The fate of the South St. Paul Public Library, the first library building in Dakota County, worries local historian Lois Glewwe.
“It isn’t the building,” said Glewwe, who has written books about the city, a former meatpacking center. “It’s the whole character, the charm, the unique nature of the library we’re after, not just the preservation.”
It’s not simply the age of the library, built in 1927 and expanded in 1965, that matters. It’s the only city-run library in the county, independent of the Dakota County Library system.
And its future is in limbo. Last week, the South St. Paul City Council voted to study whether to merge the library with the county library system, which would make it a branch library and shift its operational and maintenance costs to the county. The study still needs to be approved by the Dakota County Board.
Residents fear that such a move would eventually swallow their library whole, resulting in the loss of its downtown Colonial-style brick building, its small-town feel and nearly a century of local history.
But the library doesn’t truly meet current patrons’ needs, said Director Kathy Halgren. “The [merger] idea has come up over and over since the county was formed,” she said.
The library also needs extensive work, including a new roof and upgrades to its heating plant and wiring, city officials said.
“Making improvements … without knowing the long-term plan for the library could result in wasted tax dollars,” said City Administrator Joel Hanson.
Single municipal libraries are increasingly rare in the metro area, with only three others remaining besides South St. Paul: Bayport, Stillwater and Columbia Heights. City-run libraries share room with other services at municipal buildings in at least two other cities, Marine on St. Croix and Newport.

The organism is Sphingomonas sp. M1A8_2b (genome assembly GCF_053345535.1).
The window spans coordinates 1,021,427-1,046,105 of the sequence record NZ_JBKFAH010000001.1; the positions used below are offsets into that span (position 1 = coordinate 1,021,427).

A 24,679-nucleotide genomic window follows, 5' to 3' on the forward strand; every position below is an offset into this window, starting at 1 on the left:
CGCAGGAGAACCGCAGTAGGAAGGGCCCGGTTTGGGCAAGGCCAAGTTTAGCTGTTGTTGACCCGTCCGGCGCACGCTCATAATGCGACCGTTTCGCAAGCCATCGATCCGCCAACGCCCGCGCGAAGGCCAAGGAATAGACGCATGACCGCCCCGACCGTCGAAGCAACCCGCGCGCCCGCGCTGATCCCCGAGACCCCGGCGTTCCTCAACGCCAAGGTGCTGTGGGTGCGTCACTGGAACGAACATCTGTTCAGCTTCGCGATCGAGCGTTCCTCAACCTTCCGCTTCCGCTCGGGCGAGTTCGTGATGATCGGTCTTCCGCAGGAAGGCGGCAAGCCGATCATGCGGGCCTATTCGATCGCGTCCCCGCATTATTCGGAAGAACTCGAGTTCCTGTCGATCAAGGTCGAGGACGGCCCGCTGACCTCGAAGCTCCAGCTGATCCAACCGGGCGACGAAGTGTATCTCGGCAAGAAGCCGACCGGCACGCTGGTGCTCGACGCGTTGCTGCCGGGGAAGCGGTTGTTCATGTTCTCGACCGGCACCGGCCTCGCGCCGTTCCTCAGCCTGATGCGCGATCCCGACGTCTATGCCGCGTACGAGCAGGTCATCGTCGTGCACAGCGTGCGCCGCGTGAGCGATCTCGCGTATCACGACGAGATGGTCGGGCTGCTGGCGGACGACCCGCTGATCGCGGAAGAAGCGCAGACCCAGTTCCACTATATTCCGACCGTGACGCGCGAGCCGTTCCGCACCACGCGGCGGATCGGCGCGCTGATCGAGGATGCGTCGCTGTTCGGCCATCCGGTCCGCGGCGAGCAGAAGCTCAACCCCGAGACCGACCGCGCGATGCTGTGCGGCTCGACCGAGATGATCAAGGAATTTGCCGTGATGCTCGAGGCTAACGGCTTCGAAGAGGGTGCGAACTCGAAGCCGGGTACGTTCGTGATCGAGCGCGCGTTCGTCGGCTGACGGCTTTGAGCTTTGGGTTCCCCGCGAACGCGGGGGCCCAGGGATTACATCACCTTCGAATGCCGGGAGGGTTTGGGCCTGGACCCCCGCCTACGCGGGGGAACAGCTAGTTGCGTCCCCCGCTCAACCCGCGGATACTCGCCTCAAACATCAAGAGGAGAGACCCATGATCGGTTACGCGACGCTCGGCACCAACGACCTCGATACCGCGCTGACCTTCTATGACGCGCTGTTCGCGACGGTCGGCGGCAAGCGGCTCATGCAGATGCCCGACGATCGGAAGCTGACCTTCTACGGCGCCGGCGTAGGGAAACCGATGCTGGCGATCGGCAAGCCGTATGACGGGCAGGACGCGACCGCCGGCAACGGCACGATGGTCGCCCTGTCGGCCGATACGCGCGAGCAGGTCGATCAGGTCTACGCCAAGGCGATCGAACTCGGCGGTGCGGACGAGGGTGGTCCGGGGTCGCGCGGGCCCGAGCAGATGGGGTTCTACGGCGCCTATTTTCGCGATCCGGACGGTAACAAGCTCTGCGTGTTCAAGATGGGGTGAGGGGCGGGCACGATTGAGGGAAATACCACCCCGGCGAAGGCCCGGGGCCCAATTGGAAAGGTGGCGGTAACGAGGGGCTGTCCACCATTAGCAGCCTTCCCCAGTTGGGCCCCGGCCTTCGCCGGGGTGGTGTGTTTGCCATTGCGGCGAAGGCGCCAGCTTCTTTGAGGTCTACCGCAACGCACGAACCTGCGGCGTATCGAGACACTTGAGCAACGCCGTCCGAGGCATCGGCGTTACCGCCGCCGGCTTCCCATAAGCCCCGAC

While St. Paul has its own library system, Minneapolis’ libraries became part of the Hennepin County Library system a decade ago. Lake Elmo broke away from the Washington County system, operated for seven years under city auspices, and then returned to the county system last year. Anoka’s city library was integrated into the Anoka County system in the mid-1990s, but then closed in 2000.
Belonging to a county system has many benefits, most library officials said. But others lament losing a community hub.
“I think you lose some of your identity when you become part of a bigger thing,” said Carol Moen, a former administrative assistant at the Anoka library. “I don’t think there were advantages.”
The study approved last week by the South St. Paul City Council will consider various aspects of a merger with the county library system: what would happen to employees, the impact on library services, how assets would be transferred and whether to remodel or build a new structure.
City officials also are looking for a commitment from the county not to close the library, or to give the city the option of resuming services.
Dakota County Library Director Margaret Stone declined to comment on merger prospects. But county library officials have said they don’t want to take on the South St. Paul Library in its current state, Hanson said, because of building issues and the costs associated with correcting them.